Historical Portraits Picture Archive

Portrait of Anais, the Artist's Wife c.1915 1920s

Gerald Leslie Brockhurst 

Portrait of Anais, the Artist's Wife c.1915, Gerald Leslie Brockhurst
Oil on canvas
20th Century
20 x 24 inches 51 x 61 cms
National Gallery 1940 - 20th Century Paintings No 277
Born in 1890, the son of a coal merchant, Brockhurst's artistic talent was nevertheless recognised at an early age, and he was awarded a scholarship at the Birmingham School of Art when he was 12 years old. There he studied for five years until he entered the Royal Academy Schools in London, achieving considerable success throughout his studies.

After finishing his artistic training Brockhurst immediately began
to concentrate on figure subjects and portraits, and in September
1914 (after his marriage to Anais Folin) set off to travel throughout France and Italy. It was Brockhurst''s first direct contact with the work of the Italian masters - particularly those of the quattrocento - and he was to acknowledge them as one of the few areas of influence on his art. In 1915 the couple moved to Ireland where they were to be based for five years, and whilst there Brockhurst developed a strong friendship with Augustus John. Brockhurst''s contact with John had an immediate and lasting impact on his work - particularly his drawings and watercolours - and the period between 1915 - 1920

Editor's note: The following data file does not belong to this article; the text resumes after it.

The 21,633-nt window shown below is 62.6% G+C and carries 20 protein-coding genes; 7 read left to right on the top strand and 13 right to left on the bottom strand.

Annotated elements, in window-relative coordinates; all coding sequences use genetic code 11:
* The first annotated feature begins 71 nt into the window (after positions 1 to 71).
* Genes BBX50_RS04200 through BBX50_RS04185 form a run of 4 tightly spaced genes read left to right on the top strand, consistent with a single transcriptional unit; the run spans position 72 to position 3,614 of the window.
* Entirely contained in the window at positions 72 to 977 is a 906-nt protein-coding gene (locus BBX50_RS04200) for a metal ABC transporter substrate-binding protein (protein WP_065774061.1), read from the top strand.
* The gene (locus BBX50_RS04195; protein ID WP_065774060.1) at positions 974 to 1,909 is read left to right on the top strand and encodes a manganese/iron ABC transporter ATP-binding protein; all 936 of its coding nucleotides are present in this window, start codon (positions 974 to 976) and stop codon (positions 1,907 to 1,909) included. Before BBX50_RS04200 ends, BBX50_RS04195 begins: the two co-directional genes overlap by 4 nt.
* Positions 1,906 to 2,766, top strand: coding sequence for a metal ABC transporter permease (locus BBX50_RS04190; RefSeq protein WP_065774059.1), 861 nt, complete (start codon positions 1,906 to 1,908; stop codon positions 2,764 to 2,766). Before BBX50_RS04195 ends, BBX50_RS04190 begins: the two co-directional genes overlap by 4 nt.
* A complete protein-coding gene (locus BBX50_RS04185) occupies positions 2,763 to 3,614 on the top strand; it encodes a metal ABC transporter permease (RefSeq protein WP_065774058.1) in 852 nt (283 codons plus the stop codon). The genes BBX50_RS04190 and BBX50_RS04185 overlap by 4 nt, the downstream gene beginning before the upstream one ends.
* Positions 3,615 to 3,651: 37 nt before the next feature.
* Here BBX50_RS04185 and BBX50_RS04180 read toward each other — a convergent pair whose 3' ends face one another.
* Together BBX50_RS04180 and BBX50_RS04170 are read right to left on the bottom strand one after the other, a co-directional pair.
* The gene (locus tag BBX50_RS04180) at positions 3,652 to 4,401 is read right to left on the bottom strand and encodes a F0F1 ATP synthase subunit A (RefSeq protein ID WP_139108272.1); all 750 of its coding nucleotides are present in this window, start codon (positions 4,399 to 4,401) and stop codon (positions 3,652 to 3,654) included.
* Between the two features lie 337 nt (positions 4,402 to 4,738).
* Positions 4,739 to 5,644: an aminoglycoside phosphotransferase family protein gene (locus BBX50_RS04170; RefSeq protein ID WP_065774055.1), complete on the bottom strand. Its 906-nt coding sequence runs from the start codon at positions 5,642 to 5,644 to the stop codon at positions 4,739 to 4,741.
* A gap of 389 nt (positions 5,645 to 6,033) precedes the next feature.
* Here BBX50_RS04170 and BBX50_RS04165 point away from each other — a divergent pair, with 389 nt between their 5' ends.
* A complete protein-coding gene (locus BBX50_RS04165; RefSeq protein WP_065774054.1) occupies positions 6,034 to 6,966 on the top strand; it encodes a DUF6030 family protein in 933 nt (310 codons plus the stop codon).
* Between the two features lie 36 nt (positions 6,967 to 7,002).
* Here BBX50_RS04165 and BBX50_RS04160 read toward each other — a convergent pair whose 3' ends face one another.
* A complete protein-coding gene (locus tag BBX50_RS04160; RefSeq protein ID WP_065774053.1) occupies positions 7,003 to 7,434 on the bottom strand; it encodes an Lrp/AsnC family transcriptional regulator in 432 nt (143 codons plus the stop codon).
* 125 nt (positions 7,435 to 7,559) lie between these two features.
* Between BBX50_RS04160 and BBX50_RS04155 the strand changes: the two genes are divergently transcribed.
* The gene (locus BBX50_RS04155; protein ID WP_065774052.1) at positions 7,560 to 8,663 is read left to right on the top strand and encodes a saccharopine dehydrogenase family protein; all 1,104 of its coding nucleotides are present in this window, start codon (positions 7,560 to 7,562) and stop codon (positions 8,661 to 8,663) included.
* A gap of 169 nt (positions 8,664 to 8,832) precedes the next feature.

was to prove one of the most productive as well as the most innovative of Brockhurst''s career.

By 1920 Brockhurst and his wife had returned to London, and Brockhurst resumed exhibiting at the Royal Academy where he had submitted his first entry in 1915. The 1920''s confirmed Brockhurst''s status as an outstanding and highly successful portrait painter, and also consolidated his reputation as one of the outstanding printmakers of his generation. As the critic Richard Morphet points out, his portraits reveal a conspicuous degree of heightened psychological awareness, combined with tremendous virtuosity. Amongst his many famous sitters later
on in his career were the Duchess of Windsor, Marlene Dietrich and Merle Oberon, as well as several influential Americans such as J Paul Getty and Mrs Paul Mellon - a factor which doubtless contributed to Brockhurst''s decision to move permanently to the East Coast of America in 1940. Brockhurst''s work is included in many major collections - both public and private - in Britain and America, and an exhibition of his paintings, drawings and etchings was held at the National Portrait Gallery, London in April/May 1987.
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